Enstar Natural Gas recently signed a natural gas supply contract with ConocoPhillips.
The contract is for non-firm supplies over the next few years, but the exact terms and pricing of the deal won’t be known until Enstar submits it to the Regulatory Commission of Alaska for approval. The company expects to file the contract in mid August.
Enstar announced the contract in comments to the U.S. Department of Energy supporting an extension of the federal license that allows liquefied natural gas exports from Alaska.
ConocoPhillips and Marathon Oil jointly own the LNG export facility on the Kenai Peninsula and have asked the government to continue exports through March 31, 2013.
Enstar said the ConocoPhillips contract would provide supplies during that period. Non-firm supplies typically cover volumes above average demand, such as on very cold days.
Enstar previously negotiated two supply contracts with Marathon that provide firm gas commitments during the proposed extension period, which would begin April 1, 2011.
Enstar, the largest natural gas user in Alaska, said its 2010 contracts were “the result of extensive negotiations and are the best terms the producers were willing to offer.”
Starring: Gas would be divertedIn her Aug. 2 letter to the DOE, Enstar President Colleen Starring said ConocoPhillips and Marathon both “agreed to divert gas from the Kenai LNG export facility to the local market to meet their contractual obligations and, during periods of high gas demand, to make interruptible gas sales” as part of their contractually agreements with Enstar.
Currently, despite the recently approved contract with Marathon, Enstar anticipates a 900 million cubic foot shortfall in 2011 and a 1.1 billion cubic foot shortfall in 2012.
“Neither Marathon nor ConocoPhillips was willing to meet all the unmet needs of Enstar’s customers for gas during the export period on a firm basis, meaning that Enstar will be relying on as-available, non-firm volumes (including flowing gas diverted from the LNG export facility) to meet forecasted peak needs of its customers,” Starring wrote.
However, neither the ConocoPhillips nor the Marathon contracts require the companies to divert gas to the local market if those diversions “will result in any material operational difficulties or technical harm to the LNG Facility.” If Enstar can’t get enough gas from ConocoPhillips or Marathon to meet peak local demand, Starring said the company would “be obliged to find other gas supplies, rely on fuel-switching or electricity imports by local electric utilities, and/or ask customers to conserve gas on peak days.”
Enstar still supports exportsDespite those uncertainties, Enstar still supports an extension of the export license.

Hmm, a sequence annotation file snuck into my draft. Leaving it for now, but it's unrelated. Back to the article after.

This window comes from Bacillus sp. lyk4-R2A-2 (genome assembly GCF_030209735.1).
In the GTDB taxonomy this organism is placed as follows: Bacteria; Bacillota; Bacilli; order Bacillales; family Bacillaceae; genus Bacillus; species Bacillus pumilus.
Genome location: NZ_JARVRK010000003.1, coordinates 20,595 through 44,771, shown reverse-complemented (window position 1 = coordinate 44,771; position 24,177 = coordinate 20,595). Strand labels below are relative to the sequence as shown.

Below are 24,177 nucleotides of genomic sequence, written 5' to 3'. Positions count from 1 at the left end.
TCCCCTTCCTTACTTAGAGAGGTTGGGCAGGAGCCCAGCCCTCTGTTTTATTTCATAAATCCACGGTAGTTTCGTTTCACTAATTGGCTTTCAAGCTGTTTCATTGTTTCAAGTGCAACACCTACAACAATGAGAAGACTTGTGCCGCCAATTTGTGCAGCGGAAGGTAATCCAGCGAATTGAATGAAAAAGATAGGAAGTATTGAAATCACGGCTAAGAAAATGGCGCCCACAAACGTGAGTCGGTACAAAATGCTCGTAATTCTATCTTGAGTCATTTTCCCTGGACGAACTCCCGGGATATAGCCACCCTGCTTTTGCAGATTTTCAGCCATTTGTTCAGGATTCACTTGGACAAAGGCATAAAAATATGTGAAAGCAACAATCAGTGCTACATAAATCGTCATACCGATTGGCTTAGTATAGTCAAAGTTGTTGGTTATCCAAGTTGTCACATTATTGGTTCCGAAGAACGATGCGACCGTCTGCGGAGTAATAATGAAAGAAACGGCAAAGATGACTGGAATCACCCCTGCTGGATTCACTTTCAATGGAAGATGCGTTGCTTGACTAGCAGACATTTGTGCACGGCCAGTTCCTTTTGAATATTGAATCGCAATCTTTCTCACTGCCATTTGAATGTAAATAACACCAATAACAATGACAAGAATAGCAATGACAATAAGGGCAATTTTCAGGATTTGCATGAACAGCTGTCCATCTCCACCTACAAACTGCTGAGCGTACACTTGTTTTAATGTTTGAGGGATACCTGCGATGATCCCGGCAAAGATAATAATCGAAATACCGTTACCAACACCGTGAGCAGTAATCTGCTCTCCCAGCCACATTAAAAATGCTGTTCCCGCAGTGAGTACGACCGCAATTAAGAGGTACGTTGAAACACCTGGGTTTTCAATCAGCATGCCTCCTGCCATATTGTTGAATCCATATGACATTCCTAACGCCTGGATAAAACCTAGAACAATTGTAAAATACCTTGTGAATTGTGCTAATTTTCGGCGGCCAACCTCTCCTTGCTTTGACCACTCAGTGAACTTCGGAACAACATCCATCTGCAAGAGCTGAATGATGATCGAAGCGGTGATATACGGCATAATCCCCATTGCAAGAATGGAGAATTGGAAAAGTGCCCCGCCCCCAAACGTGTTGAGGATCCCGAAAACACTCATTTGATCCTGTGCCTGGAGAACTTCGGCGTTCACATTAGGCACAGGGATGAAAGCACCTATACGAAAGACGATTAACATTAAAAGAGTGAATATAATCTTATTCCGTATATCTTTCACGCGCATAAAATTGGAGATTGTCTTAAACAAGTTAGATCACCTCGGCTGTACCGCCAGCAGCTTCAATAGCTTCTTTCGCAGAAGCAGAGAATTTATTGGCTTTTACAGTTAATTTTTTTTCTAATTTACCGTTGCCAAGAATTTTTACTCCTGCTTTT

Starring said the facility is needed until Enstar, through its parent company Semco Energy, can complete an in-field gas storage facility in Cook Inlet. The company is currently seeking regulatory approval for the project and doesn’t expect it to come online anytime before late 2012. Until that storage facility is up and running, Enstar said diversions from the LNG plant are “a critical supply resource on the coldest winter days.”
Enstar also supports the extension because demand for exports in the summer offsets seasonal swings in Alaska during the winter, allowing producers to draw on wells more evenly throughout the year, thus maintaining deliverability and protecting reservoirs.
Enstar also wants the export license extended to maintain supplies. Marathon can contractually reduce deliveries to Enstar by 14 million cubic feet per day if the LNG facility shuts down between 2011 and 2013. “Said more simply,” Starring wrote, “DOE’s denial of the requested LNG export license extension would likely put Enstar and its customers in a worse gas supply position during the export license extension period.”
Some support for exports …The DOE received seven other comments on the extension request.
Aside from Enstar, only two comments supported an extension. All three members of the Alaska Congressional delegation noted that the facility not only provides local jobs and revenues, but also is de facto storage that levels seasonal swings in demand.
The delegation also noted that ConocoPhillips and Marathon Oil, the owners of the plant, were not asking to ship more gas to Asian markets, but for more time to ship volumes already approved for export during a previous extension request granted in early 2009.
At that time, the DOE gave ConocoPhillips and Marathon permission to ship 99 trillion British thermal units of liquefied natural gas to Asia between 2009 and 2011, but because the companies decreased the number of tankers sailing overseas, they now anticipate having about half of that allotment unshipped by the time the deadline arrives next April.
The Resource Development Council echoed the Congressional delegation, and added that studies have indicated that the Cook Inlet basin can meet local demand through 2013.
And some oppose exportsOf the five comments opposing an extension, four came from citizens in the region who worried about exporting natural gas at a time when Cook Inlet reserves were in decline.
Those concerns echoed comments from seven Democratic state lawmakers who said they couldn’t support exports unless the companies first agreed by contract to meet local needs. They noted that despite the recent supply agreements Marathon negotiated with Enstar and Chugach Electric Association, shortfalls remained in 2011 and 2012, and increased considerably in 2013, during the final months of the proposed extension period.
The companies have requested an expedited decision, preferably by early September.
This year, the facility exported 11.5 billion cubic feet of LNG through the end of May.